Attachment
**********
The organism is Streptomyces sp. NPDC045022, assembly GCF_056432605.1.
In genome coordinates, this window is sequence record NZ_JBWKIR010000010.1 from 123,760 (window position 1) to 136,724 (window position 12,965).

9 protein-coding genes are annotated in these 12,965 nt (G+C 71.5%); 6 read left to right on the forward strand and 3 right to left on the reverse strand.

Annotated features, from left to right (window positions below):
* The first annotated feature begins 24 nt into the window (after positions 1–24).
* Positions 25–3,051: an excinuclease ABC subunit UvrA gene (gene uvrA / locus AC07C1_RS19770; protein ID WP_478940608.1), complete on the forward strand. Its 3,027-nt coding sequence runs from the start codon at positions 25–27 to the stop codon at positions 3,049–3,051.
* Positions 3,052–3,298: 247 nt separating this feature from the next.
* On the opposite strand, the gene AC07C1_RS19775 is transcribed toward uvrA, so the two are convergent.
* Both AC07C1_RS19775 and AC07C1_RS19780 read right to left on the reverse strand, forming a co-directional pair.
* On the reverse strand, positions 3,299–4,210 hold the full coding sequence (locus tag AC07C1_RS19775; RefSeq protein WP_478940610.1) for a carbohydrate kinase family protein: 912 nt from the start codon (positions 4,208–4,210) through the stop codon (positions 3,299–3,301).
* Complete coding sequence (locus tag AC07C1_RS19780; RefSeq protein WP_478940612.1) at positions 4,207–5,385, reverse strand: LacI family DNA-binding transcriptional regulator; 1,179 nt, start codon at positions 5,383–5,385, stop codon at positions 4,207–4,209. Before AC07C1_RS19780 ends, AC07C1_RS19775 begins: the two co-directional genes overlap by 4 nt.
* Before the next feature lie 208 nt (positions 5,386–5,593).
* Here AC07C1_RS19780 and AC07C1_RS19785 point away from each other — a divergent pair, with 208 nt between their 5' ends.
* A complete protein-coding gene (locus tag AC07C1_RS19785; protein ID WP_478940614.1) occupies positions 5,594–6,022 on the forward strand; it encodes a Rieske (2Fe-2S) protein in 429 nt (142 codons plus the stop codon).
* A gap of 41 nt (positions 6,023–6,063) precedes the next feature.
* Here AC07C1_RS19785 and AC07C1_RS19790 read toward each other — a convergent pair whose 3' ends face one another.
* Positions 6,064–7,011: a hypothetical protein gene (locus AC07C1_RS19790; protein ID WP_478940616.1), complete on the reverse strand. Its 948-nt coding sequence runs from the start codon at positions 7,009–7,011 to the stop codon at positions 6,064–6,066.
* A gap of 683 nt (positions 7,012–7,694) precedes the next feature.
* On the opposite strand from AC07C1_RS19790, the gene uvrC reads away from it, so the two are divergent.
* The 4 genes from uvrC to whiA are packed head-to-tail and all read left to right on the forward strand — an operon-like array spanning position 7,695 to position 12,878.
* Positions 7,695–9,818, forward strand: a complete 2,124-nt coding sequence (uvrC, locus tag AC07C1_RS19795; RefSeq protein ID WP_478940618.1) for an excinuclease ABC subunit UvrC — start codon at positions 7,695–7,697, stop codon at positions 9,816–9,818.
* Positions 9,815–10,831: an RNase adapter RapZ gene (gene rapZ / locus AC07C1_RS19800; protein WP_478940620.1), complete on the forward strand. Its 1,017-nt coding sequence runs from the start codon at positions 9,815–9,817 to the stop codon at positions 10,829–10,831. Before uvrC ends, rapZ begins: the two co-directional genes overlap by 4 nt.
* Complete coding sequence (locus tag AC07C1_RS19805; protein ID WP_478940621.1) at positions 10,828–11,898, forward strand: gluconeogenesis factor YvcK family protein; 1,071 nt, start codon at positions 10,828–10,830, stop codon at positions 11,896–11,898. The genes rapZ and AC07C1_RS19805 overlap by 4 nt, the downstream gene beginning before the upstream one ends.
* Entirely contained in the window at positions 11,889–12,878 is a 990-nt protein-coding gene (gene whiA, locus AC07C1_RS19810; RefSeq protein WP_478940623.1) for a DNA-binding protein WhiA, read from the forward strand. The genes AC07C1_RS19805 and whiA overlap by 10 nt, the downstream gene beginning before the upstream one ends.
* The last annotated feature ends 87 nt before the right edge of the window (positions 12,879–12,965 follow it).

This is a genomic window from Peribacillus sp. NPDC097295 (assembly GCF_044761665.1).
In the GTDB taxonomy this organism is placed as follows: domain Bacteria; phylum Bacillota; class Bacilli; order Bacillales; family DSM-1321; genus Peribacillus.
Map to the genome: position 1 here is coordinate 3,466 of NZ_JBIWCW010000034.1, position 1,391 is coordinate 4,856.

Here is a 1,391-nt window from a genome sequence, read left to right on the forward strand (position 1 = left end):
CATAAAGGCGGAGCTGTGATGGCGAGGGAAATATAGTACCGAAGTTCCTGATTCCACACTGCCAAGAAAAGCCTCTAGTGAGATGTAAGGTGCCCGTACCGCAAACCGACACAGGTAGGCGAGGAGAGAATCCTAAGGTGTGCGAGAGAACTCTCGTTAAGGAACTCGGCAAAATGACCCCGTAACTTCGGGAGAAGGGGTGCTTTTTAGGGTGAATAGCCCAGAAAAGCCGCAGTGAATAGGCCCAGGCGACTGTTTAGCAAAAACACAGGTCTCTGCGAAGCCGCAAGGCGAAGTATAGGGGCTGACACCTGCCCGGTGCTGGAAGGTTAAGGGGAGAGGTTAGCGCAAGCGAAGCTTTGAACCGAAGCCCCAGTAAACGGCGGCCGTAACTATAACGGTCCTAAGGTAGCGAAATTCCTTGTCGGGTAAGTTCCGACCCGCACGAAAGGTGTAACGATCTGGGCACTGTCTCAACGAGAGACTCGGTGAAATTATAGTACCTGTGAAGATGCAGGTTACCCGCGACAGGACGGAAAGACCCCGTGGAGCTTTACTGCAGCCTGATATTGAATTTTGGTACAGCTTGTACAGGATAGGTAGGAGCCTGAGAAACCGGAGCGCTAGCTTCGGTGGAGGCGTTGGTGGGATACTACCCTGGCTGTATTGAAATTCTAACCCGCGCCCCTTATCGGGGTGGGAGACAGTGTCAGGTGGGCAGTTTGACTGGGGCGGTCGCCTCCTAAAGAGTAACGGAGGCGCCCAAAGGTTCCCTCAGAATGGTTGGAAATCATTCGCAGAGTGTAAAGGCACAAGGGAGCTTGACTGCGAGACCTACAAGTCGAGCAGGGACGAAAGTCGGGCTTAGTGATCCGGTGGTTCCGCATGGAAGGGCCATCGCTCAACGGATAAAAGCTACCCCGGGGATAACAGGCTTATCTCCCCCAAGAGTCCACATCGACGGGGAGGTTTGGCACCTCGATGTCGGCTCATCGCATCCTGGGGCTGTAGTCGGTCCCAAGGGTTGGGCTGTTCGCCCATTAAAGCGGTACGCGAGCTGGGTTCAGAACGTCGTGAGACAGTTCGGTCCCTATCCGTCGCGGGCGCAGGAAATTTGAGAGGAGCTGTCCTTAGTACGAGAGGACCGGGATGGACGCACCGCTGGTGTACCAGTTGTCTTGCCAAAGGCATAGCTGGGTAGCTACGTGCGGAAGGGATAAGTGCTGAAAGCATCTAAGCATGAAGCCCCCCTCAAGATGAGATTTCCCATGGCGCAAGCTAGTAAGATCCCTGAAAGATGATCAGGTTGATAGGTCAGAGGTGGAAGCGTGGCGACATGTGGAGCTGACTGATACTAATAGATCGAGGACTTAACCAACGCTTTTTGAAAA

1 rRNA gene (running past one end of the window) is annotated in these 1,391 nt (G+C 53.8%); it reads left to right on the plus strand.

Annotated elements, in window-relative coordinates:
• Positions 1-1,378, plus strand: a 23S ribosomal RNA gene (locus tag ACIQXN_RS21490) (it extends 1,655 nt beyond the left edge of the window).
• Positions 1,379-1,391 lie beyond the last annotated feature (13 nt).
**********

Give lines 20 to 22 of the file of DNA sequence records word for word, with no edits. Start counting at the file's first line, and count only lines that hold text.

* The 4 genes from uvrC to whiA are packed head-to-tail and all read left to right on the forward strand — an operon-like array spanning position 7,695 to position 12,878.
* Positions 7,695–9,818, forward strand: a complete 2,124-nt coding sequence (uvrC, locus tag AC07C1_RS19795; RefSeq protein ID WP_478940618.1) for an excinuclease ABC subunit UvrC — start codon at positions 7,695–7,697, stop codon at positions 9,816–9,818.
* Positions 9,815–10,831: an RNase adapter RapZ gene (gene rapZ / locus AC07C1_RS19800; protein WP_478940620.1), complete on the forward strand. Its 1,017-nt coding sequence runs from the start codon at positions 9,815–9,817 to the stop codon at positions 10,829–10,831. Before uvrC ends, rapZ begins: the two co-directional genes overlap by 4 nt.